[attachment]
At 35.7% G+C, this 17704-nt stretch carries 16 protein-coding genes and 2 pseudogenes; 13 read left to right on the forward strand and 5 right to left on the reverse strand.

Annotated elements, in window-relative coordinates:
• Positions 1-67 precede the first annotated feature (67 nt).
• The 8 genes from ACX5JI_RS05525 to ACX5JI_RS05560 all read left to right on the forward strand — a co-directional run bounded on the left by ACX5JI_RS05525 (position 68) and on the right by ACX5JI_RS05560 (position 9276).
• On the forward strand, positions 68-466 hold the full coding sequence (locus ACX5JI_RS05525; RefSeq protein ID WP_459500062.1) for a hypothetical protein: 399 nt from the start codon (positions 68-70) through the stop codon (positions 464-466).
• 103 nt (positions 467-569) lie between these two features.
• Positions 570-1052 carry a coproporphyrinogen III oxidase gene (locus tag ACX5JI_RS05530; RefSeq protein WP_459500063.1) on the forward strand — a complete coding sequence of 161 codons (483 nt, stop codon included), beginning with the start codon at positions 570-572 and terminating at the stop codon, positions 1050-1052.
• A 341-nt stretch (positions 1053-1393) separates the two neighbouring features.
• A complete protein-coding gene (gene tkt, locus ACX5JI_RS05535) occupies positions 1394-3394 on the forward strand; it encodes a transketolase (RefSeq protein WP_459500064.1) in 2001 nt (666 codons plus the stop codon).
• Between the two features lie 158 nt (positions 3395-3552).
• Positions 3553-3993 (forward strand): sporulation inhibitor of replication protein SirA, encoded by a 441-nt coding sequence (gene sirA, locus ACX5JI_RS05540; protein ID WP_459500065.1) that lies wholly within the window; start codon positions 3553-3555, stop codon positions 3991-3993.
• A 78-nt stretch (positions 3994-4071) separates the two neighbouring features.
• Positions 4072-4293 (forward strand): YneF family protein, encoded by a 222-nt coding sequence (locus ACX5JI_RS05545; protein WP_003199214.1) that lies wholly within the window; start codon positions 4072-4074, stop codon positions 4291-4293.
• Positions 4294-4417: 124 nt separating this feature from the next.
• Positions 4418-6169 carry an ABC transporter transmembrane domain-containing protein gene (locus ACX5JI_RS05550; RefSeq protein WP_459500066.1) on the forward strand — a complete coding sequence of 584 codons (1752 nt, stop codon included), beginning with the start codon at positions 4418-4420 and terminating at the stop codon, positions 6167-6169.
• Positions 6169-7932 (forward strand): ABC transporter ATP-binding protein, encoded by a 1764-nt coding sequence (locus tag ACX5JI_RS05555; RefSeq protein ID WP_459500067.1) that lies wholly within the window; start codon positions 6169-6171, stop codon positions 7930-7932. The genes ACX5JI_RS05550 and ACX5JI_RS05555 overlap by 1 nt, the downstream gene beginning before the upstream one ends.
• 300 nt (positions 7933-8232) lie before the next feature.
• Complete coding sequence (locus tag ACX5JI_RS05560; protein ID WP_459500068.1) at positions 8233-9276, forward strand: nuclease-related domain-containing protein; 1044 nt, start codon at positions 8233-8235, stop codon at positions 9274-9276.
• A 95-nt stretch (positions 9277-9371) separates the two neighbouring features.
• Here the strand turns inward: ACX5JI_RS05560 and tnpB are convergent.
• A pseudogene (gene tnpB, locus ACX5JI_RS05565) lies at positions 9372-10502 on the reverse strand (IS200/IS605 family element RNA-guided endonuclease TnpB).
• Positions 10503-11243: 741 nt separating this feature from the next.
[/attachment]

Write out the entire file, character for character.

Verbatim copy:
At 35.7% G+C, this 17704-nt stretch carries 16 protein-coding genes and 2 pseudogenes; 13 read left to right on the forward strand and 5 right to left on the reverse strand.

Annotated elements, in window-relative coordinates:
• Positions 1-67 precede the first annotated feature (67 nt).
• The 8 genes from ACX5JI_RS05525 to ACX5JI_RS05560 all read left to right on the forward strand — a co-directional run bounded on the left by ACX5JI_RS05525 (position 68) and on the right by ACX5JI_RS05560 (position 9276).
• On the forward strand, positions 68-466 hold the full coding sequence (locus ACX5JI_RS05525; RefSeq protein ID WP_459500062.1) for a hypothetical protein: 399 nt from the start codon (positions 68-70) through the stop codon (positions 464-466).
• 103 nt (positions 467-569) lie between these two features.
• Positions 570-1052 carry a coproporphyrinogen III oxidase gene (locus tag ACX5JI_RS05530; RefSeq protein WP_459500063.1) on the forward strand — a complete coding sequence of 161 codons (483 nt, stop codon included), beginning with the start codon at positions 570-572 and terminating at the stop codon, positions 1050-1052.
• A 341-nt stretch (positions 1053-1393) separates the two neighbouring features.
• A complete protein-coding gene (gene tkt, locus ACX5JI_RS05535) occupies positions 1394-3394 on the forward strand; it encodes a transketolase (RefSeq protein WP_459500064.1) in 2001 nt (666 codons plus the stop codon).
• Between the two features lie 158 nt (positions 3395-3552).
• Positions 3553-3993 (forward strand): sporulation inhibitor of replication protein SirA, encoded by a 441-nt coding sequence (gene sirA, locus ACX5JI_RS05540; protein ID WP_459500065.1) that lies wholly within the window; start codon positions 3553-3555, stop codon positions 3991-3993.
• A 78-nt stretch (positions 3994-4071) separates the two neighbouring features.
• Positions 4072-4293 (forward strand): YneF family protein, encoded by a 222-nt coding sequence (locus ACX5JI_RS05545; protein WP_003199214.1) that lies wholly within the window; start codon positions 4072-4074, stop codon positions 4291-4293.
• Positions 4294-4417: 124 nt separating this feature from the next.
• Positions 4418-6169 carry an ABC transporter transmembrane domain-containing protein gene (locus ACX5JI_RS05550; RefSeq protein WP_459500066.1) on the forward strand — a complete coding sequence of 584 codons (1752 nt, stop codon included), beginning with the start codon at positions 4418-4420 and terminating at the stop codon, positions 6167-6169.
• Positions 6169-7932 (forward strand): ABC transporter ATP-binding protein, encoded by a 1764-nt coding sequence (locus tag ACX5JI_RS05555; RefSeq protein ID WP_459500067.1) that lies wholly within the window; start codon positions 6169-6171, stop codon positions 7930-7932. The genes ACX5JI_RS05550 and ACX5JI_RS05555 overlap by 1 nt, the downstream gene beginning before the upstream one ends.
• 300 nt (positions 7933-8232) lie before the next feature.
• Complete coding sequence (locus tag ACX5JI_RS05560; protein ID WP_459500068.1) at positions 8233-9276, forward strand: nuclease-related domain-containing protein; 1044 nt, start codon at positions 8233-8235, stop codon at positions 9274-9276.
• A 95-nt stretch (positions 9277-9371) separates the two neighbouring features.
• Here the strand turns inward: ACX5JI_RS05560 and tnpB are convergent.
• A pseudogene (gene tnpB, locus ACX5JI_RS05565) lies at positions 9372-10502 on the reverse strand (IS200/IS605 family element RNA-guided endonuclease TnpB).
• Positions 10503-11243: 741 nt separating this feature from the next.